Britain's FTSE rises again on hopes of US budget deal
* FTSE 100 up 0.2 percent
* Hopes of US budget deal lifts miners, financials
* FTSE 100 approaching "bold" resistance - analysts
* Pearson, Meggitt, Diageo dip on earnings worries
By David Brett
LONDON, Jan 21 (Reuters) - Britain's top share index notched up further gains early on Monday, in tandem with a late rise on Wall Street in the previous session, helped by talk of a short-term deal to break the budget impasse in the United States.
London's FTSE 100 was up 14.87 points, or 0.2 percent at 6,169.87 by 0847 GMT, remaining at four-and-a-half year highs.
Trade, however, was expected to be quiet with heavy snow causing havoc for City workers in London and the United States closed for Martin Luther King junior day.
In the United States, Republicans said the House would consider a bill to raise the U.S. debt ceiling enough to allow the country to pay its bills for another three months, which would buy time for the Democratic-controlled Senate to pass a budget plan that shrinks the federal deficit.
"A firm close on Wall Street (on Friday) and hopes of a deal being struck in the U.S. is helping push the FTSE (100) higher," a London-based trader at a large investment bank said.
"But trade is so thin with markets closed in the States, no important data and snowy conditions keeping a lot of the City at home, so we could start to suffer from a lack of direction later on," he said.
The FTSE 100 is also fast approaching some "bold" resistance according to technical analysts at Futures Techs, who suggest the index faces a hurdle to get over at the 6,181 level.
Traditional "risk-on" sectors, however, led the way early on Monday with miners higher. A budget deal in the United States could underpin the global economy, further lifting demand expectations in the sector.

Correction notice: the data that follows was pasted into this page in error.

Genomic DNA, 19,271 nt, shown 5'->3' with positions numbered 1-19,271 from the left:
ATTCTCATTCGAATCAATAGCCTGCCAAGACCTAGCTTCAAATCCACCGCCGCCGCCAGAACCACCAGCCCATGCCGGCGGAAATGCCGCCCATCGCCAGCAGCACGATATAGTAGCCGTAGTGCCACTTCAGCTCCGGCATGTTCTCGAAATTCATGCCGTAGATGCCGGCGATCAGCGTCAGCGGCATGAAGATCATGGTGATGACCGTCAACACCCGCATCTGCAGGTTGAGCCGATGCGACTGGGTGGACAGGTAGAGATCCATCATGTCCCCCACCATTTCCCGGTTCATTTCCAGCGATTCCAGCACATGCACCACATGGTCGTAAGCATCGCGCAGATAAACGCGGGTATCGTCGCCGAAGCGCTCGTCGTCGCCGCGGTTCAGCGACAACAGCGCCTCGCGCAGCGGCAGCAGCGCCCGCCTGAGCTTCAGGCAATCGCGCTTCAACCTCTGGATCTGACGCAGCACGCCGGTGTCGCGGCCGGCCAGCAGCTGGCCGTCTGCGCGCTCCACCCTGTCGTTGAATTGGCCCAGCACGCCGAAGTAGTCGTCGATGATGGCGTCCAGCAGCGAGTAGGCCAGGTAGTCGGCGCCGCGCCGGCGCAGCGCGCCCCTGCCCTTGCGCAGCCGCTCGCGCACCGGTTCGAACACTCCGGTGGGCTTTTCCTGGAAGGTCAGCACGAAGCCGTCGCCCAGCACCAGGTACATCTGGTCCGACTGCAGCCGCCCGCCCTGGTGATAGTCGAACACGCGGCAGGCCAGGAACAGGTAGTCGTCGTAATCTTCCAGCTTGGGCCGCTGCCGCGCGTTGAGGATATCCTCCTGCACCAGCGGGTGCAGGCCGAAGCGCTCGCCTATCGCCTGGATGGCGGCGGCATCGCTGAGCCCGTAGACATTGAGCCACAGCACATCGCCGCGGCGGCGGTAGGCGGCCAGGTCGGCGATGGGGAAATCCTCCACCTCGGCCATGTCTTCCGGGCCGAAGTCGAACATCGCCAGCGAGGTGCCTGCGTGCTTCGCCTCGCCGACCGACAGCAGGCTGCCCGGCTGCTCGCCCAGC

Financials added their weight to gains too with insurer Admiral Group leading the risers on the UK's FTSE 100, hoisted 5.3 percent higher in light trade by Goldman Sachs' upgrade to "buy". The investment bank also added it to its conviction list.
Softening premium rates and regulatory intervention have seen the shares underperform the over the past 3-6 months. However, Goldman sees potential for claims inflation to decline faster than the market anticipates improving its profitability outlook.
There were signs of caution creeping back into the market as defensives featured heavily too on the gainers list with the likes of utilities SSE and Severn Trent up more than 1.3 percent and drugmaker GlaxoSmithKline up 1.3 percent.
Earnings remain a worry for investors with price-to-earnings multiples on the FTSE 100 looking stretched, having re-rated to post-credit crisis highs.
European companies start reporting this week. They are expected to post a 1 percent year-on-year drop in fourth-quarter earnings, on average, according to Thomson Reuters StarMine.
British education and media group Pearson fell 3.4 percent after warning it expected tough market conditions and structural industry change to continue into 2013 after it endured weak trading in the key fourth quarter selling season.
Drinks firm Diageo dipped 1.6 percent as UBS cut its recommendation on the company to "neutral" from "buy" and reduced its earnings forecasts for 2014 by 3 percent.
Luxury goods firm Burberry shed 2.4 percent after Swiss peer Richemont, down 6 percent, issued a cautious outlook.
And Meggitt shed 2.9 percent on concerns over the potential loss of earnings as a probe into faults which grounded Boeing Co's 787 Dreamliner focused on Arizona-based Securaplane Technologies Inc, a unit of Meggit, which makes a charger for batteries used on the aircraft. (Written by David Brett; Editing by Toby Chopra)